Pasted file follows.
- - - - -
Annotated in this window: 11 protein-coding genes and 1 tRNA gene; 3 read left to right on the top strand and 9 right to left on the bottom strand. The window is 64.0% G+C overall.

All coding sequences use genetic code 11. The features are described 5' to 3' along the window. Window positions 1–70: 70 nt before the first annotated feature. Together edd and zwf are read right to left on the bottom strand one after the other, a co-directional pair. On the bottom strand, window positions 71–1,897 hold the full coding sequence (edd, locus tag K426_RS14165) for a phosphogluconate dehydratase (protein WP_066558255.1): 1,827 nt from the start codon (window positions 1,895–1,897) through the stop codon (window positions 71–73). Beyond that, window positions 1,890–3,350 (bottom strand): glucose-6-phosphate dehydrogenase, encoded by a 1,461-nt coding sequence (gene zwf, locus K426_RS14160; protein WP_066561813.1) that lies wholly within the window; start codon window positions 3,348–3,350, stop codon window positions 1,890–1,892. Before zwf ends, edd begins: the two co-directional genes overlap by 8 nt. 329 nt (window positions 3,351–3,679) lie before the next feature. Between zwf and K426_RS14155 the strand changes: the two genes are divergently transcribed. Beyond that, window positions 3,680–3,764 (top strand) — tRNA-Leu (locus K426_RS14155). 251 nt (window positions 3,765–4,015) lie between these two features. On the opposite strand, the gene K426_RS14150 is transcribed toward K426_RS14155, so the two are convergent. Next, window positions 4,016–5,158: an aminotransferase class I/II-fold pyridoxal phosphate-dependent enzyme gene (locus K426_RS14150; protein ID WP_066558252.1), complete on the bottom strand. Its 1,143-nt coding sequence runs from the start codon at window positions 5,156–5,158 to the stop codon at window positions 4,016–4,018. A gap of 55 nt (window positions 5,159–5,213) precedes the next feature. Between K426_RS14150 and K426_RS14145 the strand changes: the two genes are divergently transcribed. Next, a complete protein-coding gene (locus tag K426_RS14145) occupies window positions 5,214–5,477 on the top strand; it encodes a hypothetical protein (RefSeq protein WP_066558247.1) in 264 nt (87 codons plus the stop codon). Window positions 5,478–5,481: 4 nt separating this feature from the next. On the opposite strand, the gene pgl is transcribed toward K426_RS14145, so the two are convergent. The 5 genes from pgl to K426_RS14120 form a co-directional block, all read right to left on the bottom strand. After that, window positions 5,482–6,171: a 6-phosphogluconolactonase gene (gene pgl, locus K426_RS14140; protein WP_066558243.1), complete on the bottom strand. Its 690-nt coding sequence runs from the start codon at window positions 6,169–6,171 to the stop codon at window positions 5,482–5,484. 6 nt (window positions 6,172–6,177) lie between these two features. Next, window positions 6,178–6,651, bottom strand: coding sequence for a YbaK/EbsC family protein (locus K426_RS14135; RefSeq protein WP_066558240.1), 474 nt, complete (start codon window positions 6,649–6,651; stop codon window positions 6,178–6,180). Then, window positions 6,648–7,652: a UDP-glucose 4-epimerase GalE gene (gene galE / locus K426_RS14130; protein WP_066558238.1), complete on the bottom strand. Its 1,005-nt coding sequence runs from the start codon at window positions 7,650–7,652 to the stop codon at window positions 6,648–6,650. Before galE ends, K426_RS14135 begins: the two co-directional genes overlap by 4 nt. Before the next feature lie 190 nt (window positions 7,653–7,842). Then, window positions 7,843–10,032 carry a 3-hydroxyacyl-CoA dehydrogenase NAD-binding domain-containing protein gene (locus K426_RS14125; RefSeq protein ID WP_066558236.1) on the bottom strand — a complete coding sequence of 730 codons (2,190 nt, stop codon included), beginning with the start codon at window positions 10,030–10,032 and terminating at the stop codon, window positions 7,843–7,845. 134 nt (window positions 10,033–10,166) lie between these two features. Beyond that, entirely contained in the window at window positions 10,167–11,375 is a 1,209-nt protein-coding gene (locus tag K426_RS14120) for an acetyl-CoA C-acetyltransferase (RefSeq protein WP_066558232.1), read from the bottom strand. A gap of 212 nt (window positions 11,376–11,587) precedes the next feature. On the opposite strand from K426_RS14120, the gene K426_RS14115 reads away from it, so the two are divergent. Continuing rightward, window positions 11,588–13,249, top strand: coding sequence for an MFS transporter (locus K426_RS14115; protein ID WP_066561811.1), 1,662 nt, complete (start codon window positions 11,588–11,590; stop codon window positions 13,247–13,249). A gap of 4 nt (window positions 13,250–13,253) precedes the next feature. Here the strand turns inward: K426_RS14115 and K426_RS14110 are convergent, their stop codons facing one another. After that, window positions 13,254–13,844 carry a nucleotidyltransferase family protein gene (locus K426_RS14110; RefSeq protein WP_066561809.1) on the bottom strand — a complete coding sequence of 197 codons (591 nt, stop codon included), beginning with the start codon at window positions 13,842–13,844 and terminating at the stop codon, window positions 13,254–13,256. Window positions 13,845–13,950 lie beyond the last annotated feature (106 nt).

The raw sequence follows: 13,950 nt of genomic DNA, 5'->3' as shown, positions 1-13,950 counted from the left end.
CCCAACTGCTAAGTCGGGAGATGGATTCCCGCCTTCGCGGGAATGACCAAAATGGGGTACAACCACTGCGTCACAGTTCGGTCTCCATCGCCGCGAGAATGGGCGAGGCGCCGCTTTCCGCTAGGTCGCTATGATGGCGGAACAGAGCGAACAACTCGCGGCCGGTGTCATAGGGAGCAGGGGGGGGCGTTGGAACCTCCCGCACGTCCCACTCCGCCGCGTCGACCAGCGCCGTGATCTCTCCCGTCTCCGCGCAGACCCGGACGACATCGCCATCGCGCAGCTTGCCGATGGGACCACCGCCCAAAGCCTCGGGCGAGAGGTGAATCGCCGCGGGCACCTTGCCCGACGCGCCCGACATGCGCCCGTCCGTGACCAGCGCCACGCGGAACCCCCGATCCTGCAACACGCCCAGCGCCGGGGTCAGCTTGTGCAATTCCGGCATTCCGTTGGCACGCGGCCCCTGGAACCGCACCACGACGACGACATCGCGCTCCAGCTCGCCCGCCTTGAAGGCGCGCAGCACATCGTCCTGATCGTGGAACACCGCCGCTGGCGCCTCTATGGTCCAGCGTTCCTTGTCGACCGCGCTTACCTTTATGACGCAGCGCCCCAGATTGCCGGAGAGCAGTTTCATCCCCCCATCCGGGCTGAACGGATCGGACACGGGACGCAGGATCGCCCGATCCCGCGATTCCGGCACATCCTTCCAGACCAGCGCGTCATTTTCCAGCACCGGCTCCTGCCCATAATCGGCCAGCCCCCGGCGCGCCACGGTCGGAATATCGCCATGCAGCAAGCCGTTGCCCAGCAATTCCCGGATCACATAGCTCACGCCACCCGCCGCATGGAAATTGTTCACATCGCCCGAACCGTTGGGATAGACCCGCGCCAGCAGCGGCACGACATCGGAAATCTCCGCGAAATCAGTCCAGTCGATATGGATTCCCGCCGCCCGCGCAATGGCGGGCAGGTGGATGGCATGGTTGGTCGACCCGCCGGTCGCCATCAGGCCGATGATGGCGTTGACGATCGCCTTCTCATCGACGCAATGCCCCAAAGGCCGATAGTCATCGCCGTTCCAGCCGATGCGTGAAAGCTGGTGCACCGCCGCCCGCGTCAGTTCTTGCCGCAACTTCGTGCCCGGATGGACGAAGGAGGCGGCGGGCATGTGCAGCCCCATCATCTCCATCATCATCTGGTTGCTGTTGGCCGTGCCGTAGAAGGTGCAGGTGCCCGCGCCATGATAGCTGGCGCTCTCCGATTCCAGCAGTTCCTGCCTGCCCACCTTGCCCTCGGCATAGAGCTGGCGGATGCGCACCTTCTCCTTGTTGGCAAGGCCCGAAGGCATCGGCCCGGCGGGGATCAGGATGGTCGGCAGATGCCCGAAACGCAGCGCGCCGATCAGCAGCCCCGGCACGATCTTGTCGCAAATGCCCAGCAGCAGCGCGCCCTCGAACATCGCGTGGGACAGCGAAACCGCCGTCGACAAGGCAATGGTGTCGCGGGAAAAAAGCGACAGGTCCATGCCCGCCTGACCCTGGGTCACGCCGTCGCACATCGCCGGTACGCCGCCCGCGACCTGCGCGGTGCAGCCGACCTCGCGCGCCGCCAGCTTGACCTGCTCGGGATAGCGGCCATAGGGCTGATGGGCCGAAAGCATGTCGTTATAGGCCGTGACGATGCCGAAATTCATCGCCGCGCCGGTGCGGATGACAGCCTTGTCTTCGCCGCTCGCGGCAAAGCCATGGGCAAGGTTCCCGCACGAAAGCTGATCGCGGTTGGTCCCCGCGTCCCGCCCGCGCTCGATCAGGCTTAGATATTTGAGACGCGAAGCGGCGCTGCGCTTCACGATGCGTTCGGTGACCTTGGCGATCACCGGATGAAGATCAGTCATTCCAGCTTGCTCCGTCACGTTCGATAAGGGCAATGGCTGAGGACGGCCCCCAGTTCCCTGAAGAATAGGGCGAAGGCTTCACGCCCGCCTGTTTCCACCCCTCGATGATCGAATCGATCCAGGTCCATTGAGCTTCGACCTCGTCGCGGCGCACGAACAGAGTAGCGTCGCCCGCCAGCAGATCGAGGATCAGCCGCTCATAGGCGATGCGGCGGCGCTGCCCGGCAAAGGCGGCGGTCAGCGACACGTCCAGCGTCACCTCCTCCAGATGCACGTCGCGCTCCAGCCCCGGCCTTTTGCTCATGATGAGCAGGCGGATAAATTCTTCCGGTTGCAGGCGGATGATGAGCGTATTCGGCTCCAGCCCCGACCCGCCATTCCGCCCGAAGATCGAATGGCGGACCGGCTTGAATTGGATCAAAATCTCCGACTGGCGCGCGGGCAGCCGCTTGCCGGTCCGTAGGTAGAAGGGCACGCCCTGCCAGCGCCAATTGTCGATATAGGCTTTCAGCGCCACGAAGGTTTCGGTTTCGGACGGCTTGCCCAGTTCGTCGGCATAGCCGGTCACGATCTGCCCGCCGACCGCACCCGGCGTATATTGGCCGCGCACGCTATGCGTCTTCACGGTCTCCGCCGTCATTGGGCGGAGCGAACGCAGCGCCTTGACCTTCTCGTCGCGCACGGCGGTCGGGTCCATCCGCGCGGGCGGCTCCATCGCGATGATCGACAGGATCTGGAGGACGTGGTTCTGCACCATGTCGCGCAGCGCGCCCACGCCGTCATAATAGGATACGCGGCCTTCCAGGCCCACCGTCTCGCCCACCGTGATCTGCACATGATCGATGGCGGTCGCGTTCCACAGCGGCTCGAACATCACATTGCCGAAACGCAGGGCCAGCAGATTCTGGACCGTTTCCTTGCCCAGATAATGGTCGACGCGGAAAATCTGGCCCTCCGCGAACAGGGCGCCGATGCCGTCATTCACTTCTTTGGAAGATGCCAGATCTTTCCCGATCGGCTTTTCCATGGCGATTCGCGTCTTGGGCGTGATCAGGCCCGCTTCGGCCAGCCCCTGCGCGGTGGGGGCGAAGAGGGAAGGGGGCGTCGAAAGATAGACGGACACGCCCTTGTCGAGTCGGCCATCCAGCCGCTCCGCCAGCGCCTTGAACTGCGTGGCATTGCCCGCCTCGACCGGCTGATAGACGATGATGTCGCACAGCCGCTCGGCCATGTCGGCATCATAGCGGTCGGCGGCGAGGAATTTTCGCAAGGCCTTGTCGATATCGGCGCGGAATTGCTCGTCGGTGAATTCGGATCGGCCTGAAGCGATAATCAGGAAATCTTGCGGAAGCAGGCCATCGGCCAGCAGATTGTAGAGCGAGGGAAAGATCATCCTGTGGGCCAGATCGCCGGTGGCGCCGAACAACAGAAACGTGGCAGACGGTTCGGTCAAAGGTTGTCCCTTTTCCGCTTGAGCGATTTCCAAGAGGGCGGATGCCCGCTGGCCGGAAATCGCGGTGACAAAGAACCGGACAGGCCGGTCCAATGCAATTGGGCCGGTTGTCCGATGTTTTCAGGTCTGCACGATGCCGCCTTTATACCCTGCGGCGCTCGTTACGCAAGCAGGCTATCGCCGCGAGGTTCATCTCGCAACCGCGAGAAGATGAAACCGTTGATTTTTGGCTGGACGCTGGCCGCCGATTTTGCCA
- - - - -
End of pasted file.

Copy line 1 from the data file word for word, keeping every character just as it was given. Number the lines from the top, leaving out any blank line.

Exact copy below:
Annotated in this window: 11 protein-coding genes and 1 tRNA gene; 3 read left to right on the top strand and 9 right to left on the bottom strand. The window is 64.0% G+C overall.